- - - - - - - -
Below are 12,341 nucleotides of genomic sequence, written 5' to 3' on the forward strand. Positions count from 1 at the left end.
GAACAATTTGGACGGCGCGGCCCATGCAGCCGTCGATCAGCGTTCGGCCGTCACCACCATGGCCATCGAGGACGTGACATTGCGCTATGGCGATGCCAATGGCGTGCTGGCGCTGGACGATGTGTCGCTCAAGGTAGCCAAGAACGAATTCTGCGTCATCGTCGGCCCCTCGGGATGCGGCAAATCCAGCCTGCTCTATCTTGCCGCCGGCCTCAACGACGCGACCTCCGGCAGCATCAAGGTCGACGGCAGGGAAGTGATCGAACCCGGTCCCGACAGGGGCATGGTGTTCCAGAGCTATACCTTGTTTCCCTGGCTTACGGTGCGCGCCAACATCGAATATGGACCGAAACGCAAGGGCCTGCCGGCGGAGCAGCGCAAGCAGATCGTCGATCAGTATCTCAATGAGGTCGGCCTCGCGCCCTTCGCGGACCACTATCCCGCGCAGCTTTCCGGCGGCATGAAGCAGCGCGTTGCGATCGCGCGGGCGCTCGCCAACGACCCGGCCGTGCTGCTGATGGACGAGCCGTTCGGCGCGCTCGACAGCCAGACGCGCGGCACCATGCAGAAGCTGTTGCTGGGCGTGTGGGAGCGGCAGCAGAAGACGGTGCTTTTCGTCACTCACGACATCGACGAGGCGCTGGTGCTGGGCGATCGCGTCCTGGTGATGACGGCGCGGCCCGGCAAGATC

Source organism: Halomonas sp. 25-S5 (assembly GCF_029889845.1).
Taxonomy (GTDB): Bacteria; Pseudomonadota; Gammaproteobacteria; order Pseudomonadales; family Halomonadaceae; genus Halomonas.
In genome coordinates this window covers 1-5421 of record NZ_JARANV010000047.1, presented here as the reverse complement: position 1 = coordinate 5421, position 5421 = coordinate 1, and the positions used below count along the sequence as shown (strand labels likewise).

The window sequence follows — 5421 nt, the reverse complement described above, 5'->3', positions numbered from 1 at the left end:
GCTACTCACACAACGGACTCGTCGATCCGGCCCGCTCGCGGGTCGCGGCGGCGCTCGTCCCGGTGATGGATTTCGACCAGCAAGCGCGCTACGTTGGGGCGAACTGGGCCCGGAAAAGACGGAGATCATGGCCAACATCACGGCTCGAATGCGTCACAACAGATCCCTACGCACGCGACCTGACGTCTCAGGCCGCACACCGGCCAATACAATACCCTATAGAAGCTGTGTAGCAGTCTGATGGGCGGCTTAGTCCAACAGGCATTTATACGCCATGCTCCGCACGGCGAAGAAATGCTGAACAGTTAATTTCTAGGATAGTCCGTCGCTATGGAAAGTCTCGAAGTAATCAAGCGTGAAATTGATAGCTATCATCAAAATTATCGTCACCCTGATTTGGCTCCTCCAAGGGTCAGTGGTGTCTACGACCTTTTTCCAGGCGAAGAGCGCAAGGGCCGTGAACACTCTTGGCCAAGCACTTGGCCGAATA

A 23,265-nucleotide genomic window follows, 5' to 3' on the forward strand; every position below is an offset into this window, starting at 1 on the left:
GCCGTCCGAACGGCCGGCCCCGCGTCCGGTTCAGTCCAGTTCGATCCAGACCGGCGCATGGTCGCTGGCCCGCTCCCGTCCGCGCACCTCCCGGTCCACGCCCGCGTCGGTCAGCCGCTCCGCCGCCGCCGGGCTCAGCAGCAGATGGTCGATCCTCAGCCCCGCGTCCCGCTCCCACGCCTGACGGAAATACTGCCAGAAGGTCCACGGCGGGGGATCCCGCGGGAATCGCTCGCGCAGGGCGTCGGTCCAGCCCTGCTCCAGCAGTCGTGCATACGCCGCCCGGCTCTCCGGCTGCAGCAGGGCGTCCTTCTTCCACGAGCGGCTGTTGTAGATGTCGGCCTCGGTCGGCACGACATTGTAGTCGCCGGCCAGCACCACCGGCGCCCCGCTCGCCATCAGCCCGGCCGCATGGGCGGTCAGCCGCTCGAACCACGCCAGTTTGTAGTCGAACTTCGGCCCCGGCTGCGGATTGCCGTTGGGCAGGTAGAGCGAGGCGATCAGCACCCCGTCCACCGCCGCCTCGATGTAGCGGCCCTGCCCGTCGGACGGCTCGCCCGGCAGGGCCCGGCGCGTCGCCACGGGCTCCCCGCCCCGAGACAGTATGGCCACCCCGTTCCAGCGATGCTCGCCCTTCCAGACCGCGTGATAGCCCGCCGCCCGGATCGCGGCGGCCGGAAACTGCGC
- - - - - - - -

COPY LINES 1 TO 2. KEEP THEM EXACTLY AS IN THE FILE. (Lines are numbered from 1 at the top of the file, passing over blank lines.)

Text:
Below are 12,341 nucleotides of genomic sequence, written 5' to 3' on the forward strand. Positions count from 1 at the left end.
GAACAATTTGGACGGCGCGGCCCATGCAGCCGTCGATCAGCGTTCGGCCGTCACCACCATGGCCATCGAGGACGTGACATTGCGCTATGGCGATGCCAATGGCGTGCTGGCGCTGGACGATGTGTCGCTCAAGGTAGCCAAGAACGAATTCTGCGTCATCGTCGGCCCCTCGGGATGCGGCAAATCCAGCCTGCTCTATCTTGCCGCCGGCCTCAACGACGCGACCTCCGGCAGCATCAAGGTCGACGGCAGGGAAGTGATCGAACCCGGTCCCGACAGGGGCATGGTGTTCCAGAGCTATACCTTGTTTCCCTGGCTTACGGTGCGCGCCAACATCGAATATGGACCGAAACGCAAGGGCCTGCCGGCGGAGCAGCGCAAGCAGATCGTCGATCAGTATCTCAATGAGGTCGGCCTCGCGCCCTTCGCGGACCACTATCCCGCGCAGCTTTCCGGCGGCATGAAGCAGCGCGTTGCGATCGCGCGGGCGCTCGCCAACGACCCGGCCGTGCTGCTGATGGACGAGCCGTTCGGCGCGCTCGACAGCCAGACGCGCGGCACCATGCAGAAGCTGTTGCTGGGCGTGTGGGAGCGGCAGCAGAAGACGGTGCTTTTCGTCACTCACGACATCGACGAGGCGCTGGTGCTGGGCGATCGCGTCCTGGTGATGACGGCGCGGCCCGGCAAGATC